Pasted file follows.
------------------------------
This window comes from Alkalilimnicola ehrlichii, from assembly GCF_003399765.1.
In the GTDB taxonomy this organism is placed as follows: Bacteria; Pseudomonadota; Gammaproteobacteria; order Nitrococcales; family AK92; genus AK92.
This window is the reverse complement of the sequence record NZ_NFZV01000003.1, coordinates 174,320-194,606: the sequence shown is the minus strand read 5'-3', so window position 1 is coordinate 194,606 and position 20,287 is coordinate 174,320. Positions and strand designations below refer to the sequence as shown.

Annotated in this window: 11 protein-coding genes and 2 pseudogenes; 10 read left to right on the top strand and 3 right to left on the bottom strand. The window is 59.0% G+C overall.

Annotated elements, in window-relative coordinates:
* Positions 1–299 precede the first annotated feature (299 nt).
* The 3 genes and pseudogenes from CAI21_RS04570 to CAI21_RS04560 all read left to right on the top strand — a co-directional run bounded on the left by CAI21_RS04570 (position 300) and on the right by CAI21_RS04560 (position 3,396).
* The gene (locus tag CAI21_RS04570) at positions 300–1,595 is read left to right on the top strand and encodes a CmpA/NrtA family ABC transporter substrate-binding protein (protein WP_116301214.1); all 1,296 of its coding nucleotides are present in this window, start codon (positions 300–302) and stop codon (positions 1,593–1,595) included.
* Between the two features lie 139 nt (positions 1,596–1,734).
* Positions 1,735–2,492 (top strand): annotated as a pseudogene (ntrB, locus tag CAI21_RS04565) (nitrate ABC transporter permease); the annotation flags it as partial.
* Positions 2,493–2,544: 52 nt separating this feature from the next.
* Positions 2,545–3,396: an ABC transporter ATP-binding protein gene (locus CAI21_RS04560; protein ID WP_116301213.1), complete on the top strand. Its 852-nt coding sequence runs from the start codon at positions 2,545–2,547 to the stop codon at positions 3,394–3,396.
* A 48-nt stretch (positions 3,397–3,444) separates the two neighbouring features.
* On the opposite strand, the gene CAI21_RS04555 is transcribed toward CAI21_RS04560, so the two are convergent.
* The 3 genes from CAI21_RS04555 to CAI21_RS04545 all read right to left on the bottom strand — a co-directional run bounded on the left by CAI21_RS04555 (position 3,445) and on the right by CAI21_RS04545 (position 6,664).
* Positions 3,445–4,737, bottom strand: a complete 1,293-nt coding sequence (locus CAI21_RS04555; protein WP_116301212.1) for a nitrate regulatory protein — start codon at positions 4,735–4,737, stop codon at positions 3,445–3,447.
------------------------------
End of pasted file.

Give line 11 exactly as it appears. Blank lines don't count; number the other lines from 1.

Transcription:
* Positions 2,493–2,544: 52 nt separating this feature from the next.